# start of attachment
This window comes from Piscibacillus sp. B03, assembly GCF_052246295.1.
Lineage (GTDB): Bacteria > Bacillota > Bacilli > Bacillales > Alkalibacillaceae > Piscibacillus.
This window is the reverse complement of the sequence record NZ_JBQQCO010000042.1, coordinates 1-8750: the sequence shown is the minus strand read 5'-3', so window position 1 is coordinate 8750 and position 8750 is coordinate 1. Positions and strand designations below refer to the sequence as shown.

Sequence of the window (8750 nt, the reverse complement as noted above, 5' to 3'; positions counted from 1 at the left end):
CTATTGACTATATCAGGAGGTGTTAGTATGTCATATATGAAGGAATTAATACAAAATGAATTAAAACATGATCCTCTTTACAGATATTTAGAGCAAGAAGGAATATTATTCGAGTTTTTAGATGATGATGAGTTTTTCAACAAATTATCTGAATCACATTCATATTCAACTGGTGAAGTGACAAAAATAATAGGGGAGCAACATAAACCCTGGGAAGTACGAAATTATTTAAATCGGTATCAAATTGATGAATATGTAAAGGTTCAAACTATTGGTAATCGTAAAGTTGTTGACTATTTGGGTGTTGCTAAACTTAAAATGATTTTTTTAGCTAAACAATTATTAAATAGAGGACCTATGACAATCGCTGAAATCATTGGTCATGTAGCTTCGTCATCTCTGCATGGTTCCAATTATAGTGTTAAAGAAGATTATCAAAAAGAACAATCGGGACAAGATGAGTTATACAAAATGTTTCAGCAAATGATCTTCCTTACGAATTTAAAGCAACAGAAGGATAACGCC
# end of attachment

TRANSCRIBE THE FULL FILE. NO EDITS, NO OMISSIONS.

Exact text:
This window comes from Piscibacillus sp. B03, assembly GCF_052246295.1.
Lineage (GTDB): Bacteria > Bacillota > Bacilli > Bacillales > Alkalibacillaceae > Piscibacillus.
This window is the reverse complement of the sequence record NZ_JBQQCO010000042.1, coordinates 1-8750: the sequence shown is the minus strand read 5'-3', so window position 1 is coordinate 8750 and position 8750 is coordinate 1. Positions and strand designations below refer to the sequence as shown.

Sequence of the window (8750 nt, the reverse complement as noted above, 5' to 3'; positions counted from 1 at the left end):
CTATTGACTATATCAGGAGGTGTTAGTATGTCATATATGAAGGAATTAATACAAAATGAATTAAAACATGATCCTCTTTACAGATATTTAGAGCAAGAAGGAATATTATTCGAGTTTTTAGATGATGATGAGTTTTTCAACAAATTATCTGAATCACATTCATATTCAACTGGTGAAGTGACAAAAATAATAGGGGAGCAACATAAACCCTGGGAAGTACGAAATTATTTAAATCGGTATCAAATTGATGAATATGTAAAGGTTCAAACTATTGGTAATCGTAAAGTTGTTGACTATTTGGGTGTTGCTAAACTTAAAATGATTTTTTTAGCTAAACAATTATTAAATAGAGGACCTATGACAATCGCTGAAATCATTGGTCATGTAGCTTCGTCATCTCTGCATGGTTCCAATTATAGTGTTAAAGAAGATTATCAAAAAGAACAATCGGGACAAGATGAGTTATACAAAATGTTTCAGCAAATGATCTTCCTTACGAATTTAAAGCAACAGAAGGATAACGCC